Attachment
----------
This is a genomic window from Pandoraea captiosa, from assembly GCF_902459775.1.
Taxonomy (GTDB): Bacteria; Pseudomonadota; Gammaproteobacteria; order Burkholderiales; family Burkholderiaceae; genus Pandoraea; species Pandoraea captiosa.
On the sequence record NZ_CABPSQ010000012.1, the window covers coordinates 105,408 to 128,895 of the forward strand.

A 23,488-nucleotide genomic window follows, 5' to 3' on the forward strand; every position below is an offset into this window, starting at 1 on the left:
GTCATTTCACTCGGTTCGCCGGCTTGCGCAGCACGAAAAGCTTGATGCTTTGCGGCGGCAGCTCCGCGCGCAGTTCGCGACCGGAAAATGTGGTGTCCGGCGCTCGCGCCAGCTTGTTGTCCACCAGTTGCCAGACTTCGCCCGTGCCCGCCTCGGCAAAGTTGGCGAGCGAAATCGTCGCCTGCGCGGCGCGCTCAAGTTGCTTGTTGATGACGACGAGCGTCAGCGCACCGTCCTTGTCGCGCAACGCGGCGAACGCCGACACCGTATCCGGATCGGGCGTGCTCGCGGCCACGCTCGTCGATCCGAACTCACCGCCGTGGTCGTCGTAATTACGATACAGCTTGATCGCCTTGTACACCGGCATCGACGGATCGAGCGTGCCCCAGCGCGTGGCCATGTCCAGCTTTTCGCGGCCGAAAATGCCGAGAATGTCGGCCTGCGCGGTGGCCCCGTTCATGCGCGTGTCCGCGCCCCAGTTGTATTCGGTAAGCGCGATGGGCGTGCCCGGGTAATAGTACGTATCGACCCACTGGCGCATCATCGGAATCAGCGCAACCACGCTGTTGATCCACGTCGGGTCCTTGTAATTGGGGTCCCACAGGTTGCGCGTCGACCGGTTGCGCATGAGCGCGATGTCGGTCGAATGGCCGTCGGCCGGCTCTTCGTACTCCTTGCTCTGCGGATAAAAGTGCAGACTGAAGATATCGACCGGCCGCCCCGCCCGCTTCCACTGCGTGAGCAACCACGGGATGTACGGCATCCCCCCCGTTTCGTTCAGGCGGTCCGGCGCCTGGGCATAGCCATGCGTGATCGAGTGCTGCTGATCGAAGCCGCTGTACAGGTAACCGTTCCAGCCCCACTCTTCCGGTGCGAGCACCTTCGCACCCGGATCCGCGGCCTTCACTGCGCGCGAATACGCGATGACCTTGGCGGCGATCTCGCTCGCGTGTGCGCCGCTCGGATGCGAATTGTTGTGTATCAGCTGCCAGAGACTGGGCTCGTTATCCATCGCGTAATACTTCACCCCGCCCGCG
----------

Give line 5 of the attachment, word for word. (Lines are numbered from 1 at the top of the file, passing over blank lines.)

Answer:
GTCATTTCACTCGGTTCGCCGGCTTGCGCAGCACGAAAAGCTTGATGCTTTGCGGCGGCAGCTCCGCGCGCAGTTCGCGACCGGAAAATGTGGTGTCCGGCGCTCGCGCCAGCTTGTTGTCCACCAGTTGCCAGACTTCGCCCGTGCCCGCCTCGGCAAAGTTGGCGAGCGAAATCGTCGCCTGCGCGGCGCGCTCAAGTTGCTTGTTGATGACGACGAGCGTCAGCGCACCGTCCTTGTCGCGCAACGCGGCGAACGCCGACACCGTATCCGGATCGGGCGTGCTCGCGGCCACGCTCGTCGATCCGAACTCACCGCCGTGGTCGTCGTAATTACGATACAGCTTGATCGCCTTGTACACCGGCATCGACGGATCGAGCGTGCCCCAGCGCGTGGCCATGTCCAGCTTTTCGCGGCCGAAAATGCCGAGAATGTCGGCCTGCGCGGTGGCCCCGTTCATGCGCGTGTCCGCGCCCCAGTTGTATTCGGTAAGCGCGATGGGCGTGCCCGGGTAATAGTACGTATCGACCCACTGGCGCATCATCGGAATCAGCGCAACCACGCTGTTGATCCACGTCGGGTCCTTGTAATTGGGGTCCCACAGGTTGCGCGTCGACCGGTTGCGCATGAGCGCGATGTCGGTCGAATGGCCGTCGGCCGGCTCTTCGTACTCCTTGCTCTGCGGATAAAAGTGCAGACTGAAGATATCGACCGGCCGCCCCGCCCGCTTCCACTGCGTGAGCAACCACGGGATGTACGGCATCCCCCCCGTTTCGTTCAGGCGGTCCGGCGCCTGGGCATAGCCATGCGTGATCGAGTGCTGCTGATCGAAGCCGCTGTACAGGTAACCGTTCCAGCCCCACTCTTCCGGTGCGAGCACCTTCGCACCCGGATCCGCGGCCTTCACTGCGCGCGAATACGCGATGACCTTGGCGGCGATCTCGCTCGCGTGTGCGCCGCTCGGATGCGAATTGTTGTGTATCAGCTGCCAGAGACTGGGCTCGTTATCCATCGCGTAATACTTCACCCCGCCCGCG